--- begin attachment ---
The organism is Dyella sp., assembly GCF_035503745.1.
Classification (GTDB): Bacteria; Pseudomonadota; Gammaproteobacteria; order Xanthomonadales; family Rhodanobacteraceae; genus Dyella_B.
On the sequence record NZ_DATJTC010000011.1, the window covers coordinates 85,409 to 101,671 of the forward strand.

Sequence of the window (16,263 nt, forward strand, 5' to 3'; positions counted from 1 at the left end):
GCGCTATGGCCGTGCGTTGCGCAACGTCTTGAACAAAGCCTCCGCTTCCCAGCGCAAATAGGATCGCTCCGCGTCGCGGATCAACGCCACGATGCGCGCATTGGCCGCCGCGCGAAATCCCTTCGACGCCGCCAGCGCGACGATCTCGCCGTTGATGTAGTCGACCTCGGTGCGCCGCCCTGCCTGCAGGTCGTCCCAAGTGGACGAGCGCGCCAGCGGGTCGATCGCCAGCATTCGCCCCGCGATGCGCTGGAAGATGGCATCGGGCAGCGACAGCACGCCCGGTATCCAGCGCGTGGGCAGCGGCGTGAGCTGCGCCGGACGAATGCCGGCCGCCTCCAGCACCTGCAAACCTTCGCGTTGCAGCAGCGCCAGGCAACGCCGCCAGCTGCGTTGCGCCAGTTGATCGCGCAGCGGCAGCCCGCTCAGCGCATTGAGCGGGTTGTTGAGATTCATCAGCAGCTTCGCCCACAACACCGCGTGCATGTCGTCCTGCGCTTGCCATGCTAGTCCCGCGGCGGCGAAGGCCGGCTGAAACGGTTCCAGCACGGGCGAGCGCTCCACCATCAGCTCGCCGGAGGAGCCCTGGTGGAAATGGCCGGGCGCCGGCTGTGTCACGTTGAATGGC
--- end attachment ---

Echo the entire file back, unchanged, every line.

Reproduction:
The organism is Dyella sp., assembly GCF_035503745.1.
Classification (GTDB): Bacteria; Pseudomonadota; Gammaproteobacteria; order Xanthomonadales; family Rhodanobacteraceae; genus Dyella_B.
On the sequence record NZ_DATJTC010000011.1, the window covers coordinates 85,409 to 101,671 of the forward strand.

Sequence of the window (16,263 nt, forward strand, 5' to 3'; positions counted from 1 at the left end):
GCGCTATGGCCGTGCGTTGCGCAACGTCTTGAACAAAGCCTCCGCTTCCCAGCGCAAATAGGATCGCTCCGCGTCGCGGATCAACGCCACGATGCGCGCATTGGCCGCCGCGCGAAATCCCTTCGACGCCGCCAGCGCGACGATCTCGCCGTTGATGTAGTCGACCTCGGTGCGCCGCCCTGCCTGCAGGTCGTCCCAAGTGGACGAGCGCGCCAGCGGGTCGATCGCCAGCATTCGCCCCGCGATGCGCTGGAAGATGGCATCGGGCAGCGACAGCACGCCCGGTATCCAGCGCGTGGGCAGCGGCGTGAGCTGCGCCGGACGAATGCCGGCCGCCTCCAGCACCTGCAAACCTTCGCGTTGCAGCAGCGCCAGGCAACGCCGCCAGCTGCGTTGCGCCAGTTGATCGCGCAGCGGCAGCCCGCTCAGCGCATTGAGCGGGTTGTTGAGATTCATCAGCAGCTTCGCCCACAACACCGCGTGCATGTCGTCCTGCGCTTGCCATGCTAGTCCCGCGGCGGCGAAGGCCGGCTGAAACGGTTCCAGCACGGGCGAGCGCTCCACCATCAGCTCGCCGGAGGAGCCCTGGTGGAAATGGCCGGGCGCCGGCTGTGTCACGTTGAATGGC